Who else but Beyoncé could have given us the eclectic and eccentric "Countdown"?
Among female singers, Beyoncé's how-does-she-do-that virtuosity is only matched by Audra McDonald, the five-time Tony Award-winning Broadway star. (Interesting side-note: Beyoncé and Audra have both played Deena Jones, the prim-and-proper, Diana Ross-like character in "Dreamgirls." With varying success and obvious strain, you can almost hear their cords fighting to get out of that vocal straightjacket. No wonder Beyoncé recorded the bombastic songs of "B'Day"--from "Get Me Bodied" to "Freakum Dress"--shortly after filming "Dreamgirls." )
Two of the most perceptive critics of Beyoncé's oeuvre--Jody Rosen, who's written for Entertainment Weekly and Rolling Stone, and Sasha Frere-Jones, the pop music critic of The New Yorker--have run out of superlatives to describe Bey's sound. "You'd have to search far and wide--perhaps in the halls of the Metropolitan Opera--to find a vocalist who sings with more sheer force," Rosen writes in his review of "B'Day." For her third album, the less musically impressive if not more commercially successful "I Am...Sasha Fierce," the headline of Frere-Jones' review summed up his verdict: "The Queen." Beyoncé is "pop's A student," Frere-Jones writes, "a strange and brilliant musician" on her way to the Genius Lounge that's crowded by "the moody, the male, and the dead."
And Queen Bey is most definitely alive, dancing with the kind of jubilance and enraptured energy that often masks the difficulty of her enterprise. On stage, she's like a tall can of Red Bull served over ice, always lit from within, a sprint runner in search of a marathon. Through her dances, lyrics and music, she exemplifies a kind of female empowerment that is at once accessible and mysterious. How does she do it? We don't know. She's Beyoncé.
RUN THE WORLD
Beyond Beyoncé the performer, however, there's Beyoncé the global celebrity, with a carefully crafted image that she has honed for over a decade. She's a professional who can be a homebody, akin to the business executive-turned-first lady Michelle Obama, whom Beyoncé has repeatedly praised. She's an entrepreneur with an expanding brand, a young Oprah for the 21st century: a clothing line, a production company, endorsement deals--hello Pepsi. While Sheryl Sandberg, the COO of Facebook, advises women to "Lean In," the title of her new book, Beyoncé idealistically tells girls that they can "run the world."It's that hard-working, hard-charging personal narrative that now powers her upcoming HBO documentary, written, produced, and directed by, of course, Beyoncé. In the age of Katy Perry and Rihanna, her (somewhat) contemporaries, Beyoncé has rarely misstepped. She's the glamorous yet down-to-earth girl next door, the elder sister to Taylor Swift, and the one Adele grew up idolizing. She can duet with Gaga, Alicia Keys, and Shakira, all different artists with different visions, but more than hold her own. No wonder she ended marrying Jay-Z, making her possibly the only woman who can, literally, figuratively, and musically "upgrade" him. The woman has got swag.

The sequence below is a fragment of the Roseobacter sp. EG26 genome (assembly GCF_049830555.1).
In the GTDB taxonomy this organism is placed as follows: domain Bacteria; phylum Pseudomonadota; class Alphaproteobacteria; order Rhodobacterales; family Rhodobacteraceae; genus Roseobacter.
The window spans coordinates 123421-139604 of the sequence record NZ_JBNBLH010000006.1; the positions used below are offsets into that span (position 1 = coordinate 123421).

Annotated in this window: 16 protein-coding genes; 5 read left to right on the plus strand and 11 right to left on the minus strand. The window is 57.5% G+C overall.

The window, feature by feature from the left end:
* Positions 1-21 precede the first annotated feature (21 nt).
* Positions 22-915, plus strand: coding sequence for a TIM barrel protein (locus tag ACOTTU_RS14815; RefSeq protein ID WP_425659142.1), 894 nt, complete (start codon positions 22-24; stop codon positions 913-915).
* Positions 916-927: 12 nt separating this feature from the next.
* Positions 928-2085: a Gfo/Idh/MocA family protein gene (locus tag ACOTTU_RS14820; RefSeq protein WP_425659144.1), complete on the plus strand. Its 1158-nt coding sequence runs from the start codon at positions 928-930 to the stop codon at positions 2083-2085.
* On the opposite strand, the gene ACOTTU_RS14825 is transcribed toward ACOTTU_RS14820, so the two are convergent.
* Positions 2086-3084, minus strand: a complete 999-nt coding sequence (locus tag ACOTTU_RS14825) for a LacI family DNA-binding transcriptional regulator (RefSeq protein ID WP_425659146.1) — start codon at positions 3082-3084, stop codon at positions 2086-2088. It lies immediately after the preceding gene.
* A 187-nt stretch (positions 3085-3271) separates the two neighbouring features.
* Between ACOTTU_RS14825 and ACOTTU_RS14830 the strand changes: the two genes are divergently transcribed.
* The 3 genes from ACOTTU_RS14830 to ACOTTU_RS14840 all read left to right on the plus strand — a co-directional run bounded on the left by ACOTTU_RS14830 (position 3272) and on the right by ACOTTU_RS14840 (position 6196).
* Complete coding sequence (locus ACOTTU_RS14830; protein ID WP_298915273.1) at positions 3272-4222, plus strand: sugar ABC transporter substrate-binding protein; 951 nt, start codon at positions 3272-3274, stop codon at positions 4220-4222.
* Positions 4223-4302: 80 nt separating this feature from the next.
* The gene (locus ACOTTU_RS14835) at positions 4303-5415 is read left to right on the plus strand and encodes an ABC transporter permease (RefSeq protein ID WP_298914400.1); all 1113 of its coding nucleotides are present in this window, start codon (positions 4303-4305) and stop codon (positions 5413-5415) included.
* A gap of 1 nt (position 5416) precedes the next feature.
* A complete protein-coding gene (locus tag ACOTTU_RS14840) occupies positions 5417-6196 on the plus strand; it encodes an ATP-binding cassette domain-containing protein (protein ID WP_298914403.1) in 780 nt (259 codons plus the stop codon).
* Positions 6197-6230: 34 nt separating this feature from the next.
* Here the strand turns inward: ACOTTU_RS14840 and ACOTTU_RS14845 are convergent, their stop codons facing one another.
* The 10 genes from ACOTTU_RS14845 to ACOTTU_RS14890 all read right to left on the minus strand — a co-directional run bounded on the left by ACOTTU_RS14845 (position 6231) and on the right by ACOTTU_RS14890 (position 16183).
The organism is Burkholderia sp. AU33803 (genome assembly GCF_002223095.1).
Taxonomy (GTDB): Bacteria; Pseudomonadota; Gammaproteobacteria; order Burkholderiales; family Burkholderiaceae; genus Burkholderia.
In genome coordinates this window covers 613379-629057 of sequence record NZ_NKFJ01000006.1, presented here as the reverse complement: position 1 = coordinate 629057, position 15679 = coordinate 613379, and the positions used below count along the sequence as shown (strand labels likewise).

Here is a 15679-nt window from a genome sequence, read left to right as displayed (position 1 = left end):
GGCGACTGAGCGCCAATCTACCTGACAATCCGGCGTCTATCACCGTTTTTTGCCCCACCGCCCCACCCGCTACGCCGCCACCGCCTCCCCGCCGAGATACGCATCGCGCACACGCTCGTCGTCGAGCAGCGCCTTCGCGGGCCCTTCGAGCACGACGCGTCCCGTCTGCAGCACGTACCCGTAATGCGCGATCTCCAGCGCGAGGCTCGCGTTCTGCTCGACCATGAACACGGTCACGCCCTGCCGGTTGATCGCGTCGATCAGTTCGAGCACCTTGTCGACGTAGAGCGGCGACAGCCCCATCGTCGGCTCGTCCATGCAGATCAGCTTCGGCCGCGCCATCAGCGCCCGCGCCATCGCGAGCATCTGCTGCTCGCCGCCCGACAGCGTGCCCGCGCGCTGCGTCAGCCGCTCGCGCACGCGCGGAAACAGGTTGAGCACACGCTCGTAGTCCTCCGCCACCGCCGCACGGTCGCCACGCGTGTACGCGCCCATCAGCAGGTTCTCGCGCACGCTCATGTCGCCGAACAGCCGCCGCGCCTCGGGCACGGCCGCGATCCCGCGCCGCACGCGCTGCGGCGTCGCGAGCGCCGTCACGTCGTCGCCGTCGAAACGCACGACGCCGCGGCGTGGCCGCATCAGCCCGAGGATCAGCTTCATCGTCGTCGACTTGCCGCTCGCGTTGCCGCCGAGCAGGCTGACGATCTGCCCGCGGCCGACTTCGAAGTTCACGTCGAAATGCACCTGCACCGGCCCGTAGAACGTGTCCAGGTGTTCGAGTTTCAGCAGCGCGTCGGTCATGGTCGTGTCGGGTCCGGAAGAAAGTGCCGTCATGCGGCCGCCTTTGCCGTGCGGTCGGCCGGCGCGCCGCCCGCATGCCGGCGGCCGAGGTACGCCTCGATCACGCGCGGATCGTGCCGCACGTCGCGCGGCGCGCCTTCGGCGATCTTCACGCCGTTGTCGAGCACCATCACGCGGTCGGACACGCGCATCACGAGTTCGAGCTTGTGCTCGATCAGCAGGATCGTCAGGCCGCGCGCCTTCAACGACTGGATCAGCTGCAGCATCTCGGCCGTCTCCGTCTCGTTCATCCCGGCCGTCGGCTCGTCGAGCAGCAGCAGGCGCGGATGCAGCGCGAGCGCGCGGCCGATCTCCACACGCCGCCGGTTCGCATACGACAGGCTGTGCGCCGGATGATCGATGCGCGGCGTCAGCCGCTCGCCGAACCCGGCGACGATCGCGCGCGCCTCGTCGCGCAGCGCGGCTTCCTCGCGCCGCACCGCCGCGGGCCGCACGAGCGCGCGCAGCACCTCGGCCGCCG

In a relatively open and honest interview with GQ--in the past Beyoncé has taken "guarded" to a whole new level--Queen Bey, with little trace of self-awareness, says: "I now know that, yes, I am powerful. I'm more powerful than my mind can even digest and understand."
More than any other pop star, Bey has made a business out of being perfect in an imperfect world. That's why the lip-syncing controversy made headlines the way it did--Beyoncé, faking the perfection? And that is precisely the tension that will keep watching Beyoncé so thrilling. The tension between her studied, choreographed, hard-earned perfection and the surprising, liberating abandon of a continually evolving artist striving to be authentically herself. Nobody is that perfect, not even Beyoncé, but for her sake and ours, she sure will keep trying.
What's next? Her own record company? A Broadway show, an original one-woman musical that traces the genesis of the black female performer, from Diana Sands and Josephine Baker to Whitney Houston? More albums, more acting, more concerts?
The answer is, the possibilities seem limitless. The struggle for perfection continues.
She is, after all, only 31 years old.
Jose Antonio Vargas is a journalist and the founder of Define American, which seeks to elevate how we talk about immigration. Watch and support the Define American's Super Bowl ad aimed at strategic markets.